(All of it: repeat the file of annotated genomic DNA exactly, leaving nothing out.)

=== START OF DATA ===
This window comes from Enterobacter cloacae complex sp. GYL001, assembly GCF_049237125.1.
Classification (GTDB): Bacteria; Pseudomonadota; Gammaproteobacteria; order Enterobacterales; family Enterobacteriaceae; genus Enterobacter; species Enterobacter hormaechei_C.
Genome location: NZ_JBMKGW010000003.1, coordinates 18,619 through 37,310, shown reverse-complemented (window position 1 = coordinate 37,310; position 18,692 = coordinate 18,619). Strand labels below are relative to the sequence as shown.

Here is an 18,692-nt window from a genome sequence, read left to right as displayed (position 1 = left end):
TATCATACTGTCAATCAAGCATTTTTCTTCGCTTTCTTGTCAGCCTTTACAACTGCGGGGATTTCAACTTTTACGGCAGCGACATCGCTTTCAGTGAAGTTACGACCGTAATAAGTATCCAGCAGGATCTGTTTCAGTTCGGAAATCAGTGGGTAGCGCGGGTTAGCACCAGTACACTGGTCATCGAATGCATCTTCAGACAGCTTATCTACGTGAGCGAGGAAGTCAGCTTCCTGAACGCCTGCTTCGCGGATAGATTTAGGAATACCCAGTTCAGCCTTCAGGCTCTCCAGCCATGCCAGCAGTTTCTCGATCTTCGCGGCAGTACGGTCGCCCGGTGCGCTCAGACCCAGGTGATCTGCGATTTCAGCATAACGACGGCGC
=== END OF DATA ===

This window comes from Enterobacter cloacae complex sp. GYL001, assembly GCF_049237125.1.
Classification (GTDB): Bacteria; Pseudomonadota; Gammaproteobacteria; order Enterobacterales; family Enterobacteriaceae; genus Enterobacter; species Enterobacter hormaechei_C.
Genome location: NZ_JBMKGW010000003.1, coordinates 18,619 through 37,310, shown reverse-complemented (window position 1 = coordinate 37,310; position 18,692 = coordinate 18,619). Strand labels below are relative to the sequence as shown.

Here is an 18,692-nt window from a genome sequence, read left to right as displayed (position 1 = left end):
TATCATACTGTCAATCAAGCATTTTTCTTCGCTTTCTTGTCAGCCTTTACAACTGCGGGGATTTCAACTTTTACGGCAGCGACATCGCTTTCAGTGAAGTTACGACCGTAATAAGTATCCAGCAGGATCTGTTTCAGTTCGGAAATCAGTGGGTAGCGCGGGTTAGCACCAGTACACTGGTCATCGAATGCATCTTCAGACAGCTTATCTACGTGAGCGAGGAAGTCAGCTTCCTGAACGCCTGCTTCGCGGATAGATTTAGGAATACCCAGTTCAGCCTTCAGGCTCTCCAGCCATGCCAGCAGTTTCTCGATCTTCGCGGCAGTACGGTCGCCCGGTGCGCTCAGACCCAGGTGATCTGCGATTTCAGCATAACGACGGCGC